About Me
I'm a Melbourne boy, hailing from St Kilda with one ex, one current wife and four kids. Love the outdoors and making new discoveries. I cook a lot at home (cheers from wife) and do some preserving, mostly jams, pickles and fruit liqueurs. This is the diary of a cooking journey.

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Monday, April 24, 2006
Hunter Gatherer
I have had a real hunter gatherer weekend.

First up, on Saturday we went down to our mushroom spots on the Mornington Peninsula. Our very first forage yielded up one box of slippery jacks (suillus luteus). These are always up before saffron milk caps (lactarius deliciosis) which are the autumn mushrooms we prize above all others. The mushrooms that we picked were only just up and extremely fresh, which is very important, especially when you want to preserve them.

Driving around we had one of those magical moments when we saw a sign for free range eggs at Billabong Bed & Breakfast. Stopping off, we had a pleasant chat with one of the owners. We told him we were out mushrooming and he invited us to check out his property. It is a large and rambling place with paths throughout the extensive gardens and one of the paths led past a spring fed lake and up into pine trees. The lake was breathtakingly clear, but there didn't appear to be any fish in it. Later on the owner told us he had stocked it with trout, but because of his properties closeness to the Coolart Wetlands, water birds had had a nice time feeding on the fingerlings.

Up into the pines we found a large patch of slippery jacks, which we picked. The owners dog, Bindi, accompanied us, and our daughter M and Bindi were soon close mates. Wife D showed me a different form of the slippery jack that was growing there. It looked a lot like a porcini (boletus edulis), but sadly it wasn't. If it was, I sure wouldn't be telling you about it, as it would be the first recorded instance of them growing in Australia. Apparently there are some porcinis growing in Kings Park in New Zealand, amongst the oaks, but because everyone is on to them, they never get much bigger than a champagne cork.

After we had finished picking we offered some of the mushrooms to the owners, but they politely declined. It's not unusual amongst Australians from an Anglo Saxon background to do so, as they are unsure about them. However, anyone from Europe would be more likely to accept. The owners then produced a loaf of bread and led us to to a paddock with a resident horse which M was delighted to feed.

After this pleasant interlude it was of to the apple orchard for new season cox's orange pippin. It's an English apple that I've heard so much about, but had never actually eaten one, or for that matter cooked with either. Several chefs have gone on about the cooking qualities, apparently it becomes light and fluffy upon cooking. We wouldn't know yet, for we almost ate two kilos (4.4 lb) of them raw over the weekend, they were that delicious. But I'm plotting to make my deadly apple tart with them. There is a post in the offing, but briefly, the apples are sliced into eighths, softened slightly in some sugar and butter and placed into a blindbaked shortcrust tart case. The remaining sugar and butter that is now mixed with apple juices, is cooked down to a caramel and then mixed with some cream and poured onto the apple slices and baked. Heaven indeed.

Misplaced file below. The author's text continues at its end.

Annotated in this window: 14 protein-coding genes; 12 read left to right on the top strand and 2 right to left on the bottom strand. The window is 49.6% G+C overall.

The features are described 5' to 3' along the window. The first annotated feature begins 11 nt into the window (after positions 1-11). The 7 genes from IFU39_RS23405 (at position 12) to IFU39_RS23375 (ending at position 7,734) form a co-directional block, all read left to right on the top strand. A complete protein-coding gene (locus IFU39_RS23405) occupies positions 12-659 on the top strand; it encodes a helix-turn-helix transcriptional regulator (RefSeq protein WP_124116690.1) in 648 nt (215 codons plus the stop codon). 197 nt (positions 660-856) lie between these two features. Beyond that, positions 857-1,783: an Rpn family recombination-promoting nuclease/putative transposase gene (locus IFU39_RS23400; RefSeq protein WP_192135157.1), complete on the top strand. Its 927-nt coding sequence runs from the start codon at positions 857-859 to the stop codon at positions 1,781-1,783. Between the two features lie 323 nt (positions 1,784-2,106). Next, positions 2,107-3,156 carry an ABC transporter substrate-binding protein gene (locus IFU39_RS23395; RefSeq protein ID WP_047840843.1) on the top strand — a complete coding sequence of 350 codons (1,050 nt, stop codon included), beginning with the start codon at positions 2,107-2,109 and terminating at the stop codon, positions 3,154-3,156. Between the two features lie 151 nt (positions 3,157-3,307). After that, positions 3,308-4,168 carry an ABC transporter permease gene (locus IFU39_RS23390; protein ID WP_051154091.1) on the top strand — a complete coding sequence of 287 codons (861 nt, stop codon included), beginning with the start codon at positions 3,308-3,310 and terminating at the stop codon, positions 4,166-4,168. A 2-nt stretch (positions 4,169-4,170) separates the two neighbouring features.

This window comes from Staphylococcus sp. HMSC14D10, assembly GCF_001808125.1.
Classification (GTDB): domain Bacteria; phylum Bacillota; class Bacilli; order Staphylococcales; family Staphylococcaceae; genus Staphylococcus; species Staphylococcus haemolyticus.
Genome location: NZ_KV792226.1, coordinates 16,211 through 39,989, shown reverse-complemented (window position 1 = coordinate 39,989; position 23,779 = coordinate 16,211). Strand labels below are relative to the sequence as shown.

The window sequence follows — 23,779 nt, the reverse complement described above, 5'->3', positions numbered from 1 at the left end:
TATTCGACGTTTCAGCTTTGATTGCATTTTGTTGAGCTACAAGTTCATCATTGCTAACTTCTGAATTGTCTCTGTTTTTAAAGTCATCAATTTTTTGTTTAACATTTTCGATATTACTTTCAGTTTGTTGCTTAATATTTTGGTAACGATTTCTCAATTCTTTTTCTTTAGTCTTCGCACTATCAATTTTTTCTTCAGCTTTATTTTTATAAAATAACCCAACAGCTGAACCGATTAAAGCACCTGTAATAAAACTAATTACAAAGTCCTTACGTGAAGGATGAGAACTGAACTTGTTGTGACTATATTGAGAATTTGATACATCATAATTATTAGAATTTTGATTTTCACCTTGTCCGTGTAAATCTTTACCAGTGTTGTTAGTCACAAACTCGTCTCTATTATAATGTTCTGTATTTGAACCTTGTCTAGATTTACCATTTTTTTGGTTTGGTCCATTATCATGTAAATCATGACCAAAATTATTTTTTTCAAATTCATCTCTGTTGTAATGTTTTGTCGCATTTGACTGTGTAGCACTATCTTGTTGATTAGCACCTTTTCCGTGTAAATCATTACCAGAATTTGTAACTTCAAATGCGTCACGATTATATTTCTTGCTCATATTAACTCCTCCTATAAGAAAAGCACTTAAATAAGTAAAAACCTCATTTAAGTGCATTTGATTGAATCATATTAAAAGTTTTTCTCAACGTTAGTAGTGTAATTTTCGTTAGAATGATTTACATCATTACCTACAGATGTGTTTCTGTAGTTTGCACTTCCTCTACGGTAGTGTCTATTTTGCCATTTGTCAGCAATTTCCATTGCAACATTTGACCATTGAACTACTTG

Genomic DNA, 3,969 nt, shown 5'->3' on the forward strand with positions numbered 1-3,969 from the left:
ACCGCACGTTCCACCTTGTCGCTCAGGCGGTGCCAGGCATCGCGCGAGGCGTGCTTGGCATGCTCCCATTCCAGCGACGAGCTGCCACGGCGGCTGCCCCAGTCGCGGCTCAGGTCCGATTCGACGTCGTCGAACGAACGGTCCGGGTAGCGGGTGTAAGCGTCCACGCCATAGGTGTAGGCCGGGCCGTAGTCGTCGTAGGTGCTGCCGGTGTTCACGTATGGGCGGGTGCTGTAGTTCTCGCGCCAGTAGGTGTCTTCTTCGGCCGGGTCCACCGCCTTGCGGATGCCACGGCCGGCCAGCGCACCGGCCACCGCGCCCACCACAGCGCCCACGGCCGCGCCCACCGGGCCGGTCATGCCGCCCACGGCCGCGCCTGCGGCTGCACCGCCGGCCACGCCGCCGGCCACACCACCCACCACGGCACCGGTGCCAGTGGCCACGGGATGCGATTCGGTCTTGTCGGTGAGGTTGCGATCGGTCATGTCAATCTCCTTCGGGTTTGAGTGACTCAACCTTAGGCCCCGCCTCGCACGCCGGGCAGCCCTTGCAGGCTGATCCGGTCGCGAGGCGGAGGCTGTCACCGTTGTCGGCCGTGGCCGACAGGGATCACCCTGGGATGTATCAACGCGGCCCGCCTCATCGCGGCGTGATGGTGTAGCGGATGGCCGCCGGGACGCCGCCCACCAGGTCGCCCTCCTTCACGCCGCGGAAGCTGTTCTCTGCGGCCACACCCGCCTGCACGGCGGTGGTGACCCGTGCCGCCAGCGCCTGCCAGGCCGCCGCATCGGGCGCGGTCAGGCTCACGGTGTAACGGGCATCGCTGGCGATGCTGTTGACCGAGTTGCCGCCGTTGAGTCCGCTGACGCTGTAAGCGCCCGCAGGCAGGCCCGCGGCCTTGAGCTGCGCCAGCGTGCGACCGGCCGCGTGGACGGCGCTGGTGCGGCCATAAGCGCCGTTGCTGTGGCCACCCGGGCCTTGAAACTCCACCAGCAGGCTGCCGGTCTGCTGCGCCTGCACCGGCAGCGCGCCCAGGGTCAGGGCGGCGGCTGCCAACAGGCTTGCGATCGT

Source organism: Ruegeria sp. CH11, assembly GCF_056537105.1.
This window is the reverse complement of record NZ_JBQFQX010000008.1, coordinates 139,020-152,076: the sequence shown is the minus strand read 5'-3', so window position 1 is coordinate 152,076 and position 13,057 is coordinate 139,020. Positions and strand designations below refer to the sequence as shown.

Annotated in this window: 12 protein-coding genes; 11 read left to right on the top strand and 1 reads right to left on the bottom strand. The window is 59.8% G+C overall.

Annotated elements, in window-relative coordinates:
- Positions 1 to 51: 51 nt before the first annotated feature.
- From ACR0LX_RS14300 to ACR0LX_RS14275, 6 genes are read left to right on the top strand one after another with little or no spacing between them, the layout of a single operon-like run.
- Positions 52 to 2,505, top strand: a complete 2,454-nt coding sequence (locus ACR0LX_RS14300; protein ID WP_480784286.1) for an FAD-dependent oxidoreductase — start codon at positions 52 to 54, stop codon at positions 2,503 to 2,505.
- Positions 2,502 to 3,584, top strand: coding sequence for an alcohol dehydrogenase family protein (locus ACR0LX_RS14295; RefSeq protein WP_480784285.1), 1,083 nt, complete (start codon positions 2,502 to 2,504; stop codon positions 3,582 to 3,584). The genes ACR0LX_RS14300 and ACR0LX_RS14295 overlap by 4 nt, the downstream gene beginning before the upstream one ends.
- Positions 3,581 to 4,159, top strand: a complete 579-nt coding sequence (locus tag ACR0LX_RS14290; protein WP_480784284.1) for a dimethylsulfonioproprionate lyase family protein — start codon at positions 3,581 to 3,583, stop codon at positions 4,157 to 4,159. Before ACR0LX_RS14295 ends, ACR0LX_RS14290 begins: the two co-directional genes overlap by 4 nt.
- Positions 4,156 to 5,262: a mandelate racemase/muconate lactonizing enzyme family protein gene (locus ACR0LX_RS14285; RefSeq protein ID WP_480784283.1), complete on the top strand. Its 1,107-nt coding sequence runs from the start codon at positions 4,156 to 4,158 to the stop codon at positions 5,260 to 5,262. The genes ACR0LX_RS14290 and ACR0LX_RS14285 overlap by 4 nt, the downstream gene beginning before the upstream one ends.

The next day was the hunting part of the weekend when I was off for our last fishing trip of the season. The weather was decidedly cool, with wind and showers coming up from the Antartic. Our target species, King George whiting had vacated the estuarine system that is Western Port, leaving only flathead to catch. They weren't biting freely, but eventually we ended up with two dozen with a few good sized ones amongst them. Most Aussies love flathead, not only are they a great eating fish, but they bite freely and anyone can catch them. I love them not only for their culinary qualities, but they have a large head which makes for great fish stock. If they were a Mediterranean species, they would doubtless be a part of the mix for making bouillabaisse, the classic French fish soup.

I saw some being cooked on the weekend on the telly and I can tell you the small fish were not gutted prior to cooking, and I saw a secret ingredient, powdered roasted lobster shell. My flathead are all gutted, but that won't stop me from making a reasonable facsimile of this classic soup, with the flavours of garlic, saffron and olive oil with a concentrated fish flavour. It was a soup born of leftover fish and was once considered to be cheap food, alas no longer. It is also the dish from whence saffron mashed potatoes sprung. A chef was eating some one day and idly crushed his potato into the saffron flavoured juices in the bottom of his bowl and voila, a new dish was born.
  posted at 9:46 am

At 10:34 pm, Blogger Kevin said...


What a great weekend! I've been trying to find someone to take me mushrooming but haven't succeeded yet.

At 6:17 am, Blogger Gigi said...

That bouillabaisse sounds heavenly. I really have to stop coming around here while I'm dieting, though. Now all I can think of is the aroma of garlic and saffron, and the earthy meatiness of some of those fresh-picked mushrooms...

It's kind of painful. (But don't stop!) ;D

At 7:54 am, Blogger neil said...

Hi Kevin, you would probably need to get in touch with a local mycological society which are usually attached to botanical gardens. These societies sometimes organise mushroom forages in season with trained mycologists. Once you get to know your target species and its preferred habitat, mushrooming becomes quite easy. Of course the advice is for any mushroom you don't know, don't eat it.

Hi gigi, yeah it's painful in a nice way ;-)

At 7:55 am, Blogger Reb said...

Go the apple tart! Looking forward to reading about that one!

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